High Class | 3.5/5
SINGAPORE — It’s his first play in 14 years and it looks like Michael Chiang hasn’t missed a beat. Perhaps that’s because he moves to a different rhythm.
It’s not often you hear an artist describe his work as “exactly the same (as the others)” or “very predictable”, but that’s how, in a previous interview, the self-effacing and unabashed populist playwright behind Beauty World and Army Daze described High Class — a play about tai tais that mashes up two previous “templates” in the five unusual characters of Army Daze and the TV talk show of Mixed Signals.
What you’ve got is a story about a famous tai tai named Alexis Lee concocting a reality TV show where five unusual contestants are groomed to become one. Add “hilarity ensues” and you pretty much have an idea of what to expect — which isn’t necessarily a bad thing.
Chiang has a knack of creating truly memorable characters that border on harmless. good-natured caricature and stereotype, and High Class is no exception. “This is like a Chingay procession,” a character remarks. Which is more or less what you get with the five contestants: A tudung-wearing schoolteacher (Siti Khalijah Zainal), a prim and proper beauty contestant who forgets people’s names (Mina Kaye), a butch-y property agent (Serena Ho), a dengue inspector (Jo Tan) and an overzealous Chinese permanent resident (Audrey Luo). All five deliver, including the commendable Tan, a last-minute replacement for dengue-stricken Elizabeth Lazan in a mother of all ironies moment.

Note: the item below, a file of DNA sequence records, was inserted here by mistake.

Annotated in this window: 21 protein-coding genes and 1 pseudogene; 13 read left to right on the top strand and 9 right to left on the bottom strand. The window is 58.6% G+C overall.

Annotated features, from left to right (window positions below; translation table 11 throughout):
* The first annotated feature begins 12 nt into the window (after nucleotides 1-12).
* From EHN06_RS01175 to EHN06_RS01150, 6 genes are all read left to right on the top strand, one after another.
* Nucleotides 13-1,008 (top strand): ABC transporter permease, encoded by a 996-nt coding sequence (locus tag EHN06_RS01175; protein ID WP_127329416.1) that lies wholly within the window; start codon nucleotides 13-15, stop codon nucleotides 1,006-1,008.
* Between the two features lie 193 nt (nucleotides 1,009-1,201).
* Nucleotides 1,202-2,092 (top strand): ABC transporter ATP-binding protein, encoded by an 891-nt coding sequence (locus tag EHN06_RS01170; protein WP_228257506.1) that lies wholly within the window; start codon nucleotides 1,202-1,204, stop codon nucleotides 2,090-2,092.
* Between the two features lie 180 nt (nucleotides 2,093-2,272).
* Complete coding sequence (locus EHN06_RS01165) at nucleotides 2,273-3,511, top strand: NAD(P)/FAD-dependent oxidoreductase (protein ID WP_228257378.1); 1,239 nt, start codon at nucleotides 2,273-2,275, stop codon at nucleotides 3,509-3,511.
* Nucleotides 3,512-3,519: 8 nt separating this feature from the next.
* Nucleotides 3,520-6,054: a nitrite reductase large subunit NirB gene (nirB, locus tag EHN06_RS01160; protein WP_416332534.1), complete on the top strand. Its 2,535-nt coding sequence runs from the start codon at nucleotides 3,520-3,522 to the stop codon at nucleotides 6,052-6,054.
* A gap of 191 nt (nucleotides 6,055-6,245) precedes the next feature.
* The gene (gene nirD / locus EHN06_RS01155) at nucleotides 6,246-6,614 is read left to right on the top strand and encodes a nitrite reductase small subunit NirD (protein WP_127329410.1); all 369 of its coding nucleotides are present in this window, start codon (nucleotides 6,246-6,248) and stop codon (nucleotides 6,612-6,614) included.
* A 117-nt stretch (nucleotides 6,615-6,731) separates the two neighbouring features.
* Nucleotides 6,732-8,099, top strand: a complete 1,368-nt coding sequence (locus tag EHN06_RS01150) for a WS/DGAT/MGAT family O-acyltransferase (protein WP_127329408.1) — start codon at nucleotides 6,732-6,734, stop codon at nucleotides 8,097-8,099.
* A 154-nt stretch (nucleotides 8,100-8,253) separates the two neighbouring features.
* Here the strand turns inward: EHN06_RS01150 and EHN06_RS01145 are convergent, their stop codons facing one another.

But more than just offering a barrel of laughs, they serve as the foil for the anti-stereotype aspect of High Class, the unusual trio of Alexis (Nikki Muller) and her BFFs, TV producer Samson (Ebi Shankara) and hair stylist Mac (Shane Mardjuki).
All poise and class, Muller’s dignified, restrained and graceful portrayal of a tai tai divorcee with a heart of gold is, amid all the howling and hooting, what grounds the play.
Some may not like High Class’ slow start and its occasional slowing of pace as perhaps dictated by director Beatrice Chia-Richmond, but simple-but-effective contrasts of characters and their situations work well for Chiang’s deceptively cut-and-dried characters.
Indeed, there’s a simplicity of execution in High Class that, in this day and age, can almost seem naive. But Chiang gets away with it because everything just feels so honest, clear, and refreshingly straight to the point.
At the same time, the person who admits to being “predictable” isn’t exactly so. The meta-moment of going behind the scenes in a TV show later evolves to feel like an even subtler critique of the idea of spectacle; and plot-wise, Chiang still manages to pull out some real fun surprises with seeming ease, including a farcical finale that leaves some characters, well, weak at the knees.
That said, it’s not without its inconsistencies (particularly in terms of characters’ ages) and, despite a couple of Don Richmond’s songs being catchy, they seem to come from a different place, made all the more evident when abruptly inserted into the more punchy, colloquial tones of the scenes.